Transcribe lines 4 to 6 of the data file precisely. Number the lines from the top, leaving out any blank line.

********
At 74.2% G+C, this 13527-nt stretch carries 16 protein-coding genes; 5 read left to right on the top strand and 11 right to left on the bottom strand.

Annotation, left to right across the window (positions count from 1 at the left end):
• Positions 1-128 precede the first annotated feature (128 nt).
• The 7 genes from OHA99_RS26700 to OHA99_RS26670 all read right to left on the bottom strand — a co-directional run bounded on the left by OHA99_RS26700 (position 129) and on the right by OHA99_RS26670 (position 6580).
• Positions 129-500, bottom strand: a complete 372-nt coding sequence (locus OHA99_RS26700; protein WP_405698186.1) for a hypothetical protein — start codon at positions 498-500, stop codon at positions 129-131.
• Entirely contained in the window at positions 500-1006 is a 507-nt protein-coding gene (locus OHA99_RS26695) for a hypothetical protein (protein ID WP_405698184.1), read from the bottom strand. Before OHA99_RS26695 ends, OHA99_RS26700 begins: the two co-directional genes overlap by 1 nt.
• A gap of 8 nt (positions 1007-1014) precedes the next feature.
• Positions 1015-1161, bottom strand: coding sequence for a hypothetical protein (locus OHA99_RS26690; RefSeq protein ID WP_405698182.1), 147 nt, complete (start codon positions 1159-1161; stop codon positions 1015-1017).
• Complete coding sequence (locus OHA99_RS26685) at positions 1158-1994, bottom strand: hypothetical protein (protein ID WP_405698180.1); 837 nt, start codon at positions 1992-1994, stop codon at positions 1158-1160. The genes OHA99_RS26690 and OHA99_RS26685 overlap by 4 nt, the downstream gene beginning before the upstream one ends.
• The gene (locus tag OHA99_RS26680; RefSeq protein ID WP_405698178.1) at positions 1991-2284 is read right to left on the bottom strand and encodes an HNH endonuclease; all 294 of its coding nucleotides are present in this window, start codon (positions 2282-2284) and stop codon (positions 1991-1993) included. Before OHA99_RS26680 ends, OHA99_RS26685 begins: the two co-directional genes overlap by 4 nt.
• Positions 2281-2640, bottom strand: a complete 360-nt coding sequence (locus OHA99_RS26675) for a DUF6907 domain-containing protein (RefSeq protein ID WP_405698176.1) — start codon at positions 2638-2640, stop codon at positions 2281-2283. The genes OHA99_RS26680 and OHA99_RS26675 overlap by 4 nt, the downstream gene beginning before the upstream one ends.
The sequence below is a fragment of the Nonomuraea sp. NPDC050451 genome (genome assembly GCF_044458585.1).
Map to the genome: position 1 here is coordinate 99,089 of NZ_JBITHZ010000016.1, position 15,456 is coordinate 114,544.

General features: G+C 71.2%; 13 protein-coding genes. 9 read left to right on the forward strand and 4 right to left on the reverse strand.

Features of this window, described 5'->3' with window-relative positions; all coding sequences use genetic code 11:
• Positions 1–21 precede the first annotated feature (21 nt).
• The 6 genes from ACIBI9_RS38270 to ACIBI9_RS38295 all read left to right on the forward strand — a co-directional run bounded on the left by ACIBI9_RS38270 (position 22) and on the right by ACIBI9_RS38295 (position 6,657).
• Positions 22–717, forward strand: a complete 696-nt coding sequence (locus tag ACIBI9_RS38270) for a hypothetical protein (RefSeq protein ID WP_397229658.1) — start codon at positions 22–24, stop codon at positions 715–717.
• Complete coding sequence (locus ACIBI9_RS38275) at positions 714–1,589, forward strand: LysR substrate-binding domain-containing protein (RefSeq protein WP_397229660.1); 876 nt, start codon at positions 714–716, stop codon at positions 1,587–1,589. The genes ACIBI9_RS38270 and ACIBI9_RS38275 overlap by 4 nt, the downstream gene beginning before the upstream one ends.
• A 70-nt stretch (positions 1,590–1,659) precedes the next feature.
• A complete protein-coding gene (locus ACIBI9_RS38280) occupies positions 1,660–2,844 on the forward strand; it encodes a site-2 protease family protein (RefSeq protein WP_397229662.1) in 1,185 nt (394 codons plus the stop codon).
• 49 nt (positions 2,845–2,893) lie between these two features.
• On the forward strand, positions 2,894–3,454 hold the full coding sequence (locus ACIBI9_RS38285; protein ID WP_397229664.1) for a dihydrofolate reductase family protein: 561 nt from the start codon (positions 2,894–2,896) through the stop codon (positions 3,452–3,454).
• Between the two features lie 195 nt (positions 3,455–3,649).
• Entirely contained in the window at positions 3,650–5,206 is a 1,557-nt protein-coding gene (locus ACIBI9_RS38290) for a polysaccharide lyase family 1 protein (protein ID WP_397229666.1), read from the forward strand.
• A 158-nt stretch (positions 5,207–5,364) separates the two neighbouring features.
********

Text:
• The 7 genes from OHA99_RS26700 to OHA99_RS26670 all read right to left on the bottom strand — a co-directional run bounded on the left by OHA99_RS26700 (position 129) and on the right by OHA99_RS26670 (position 6580).
• Positions 129-500, bottom strand: a complete 372-nt coding sequence (locus OHA99_RS26700; protein WP_405698186.1) for a hypothetical protein — start codon at positions 498-500, stop codon at positions 129-131.
• Entirely contained in the window at positions 500-1006 is a 507-nt protein-coding gene (locus OHA99_RS26695) for a hypothetical protein (protein ID WP_405698184.1), read from the bottom strand. Before OHA99_RS26695 ends, OHA99_RS26700 begins: the two co-directional genes overlap by 1 nt.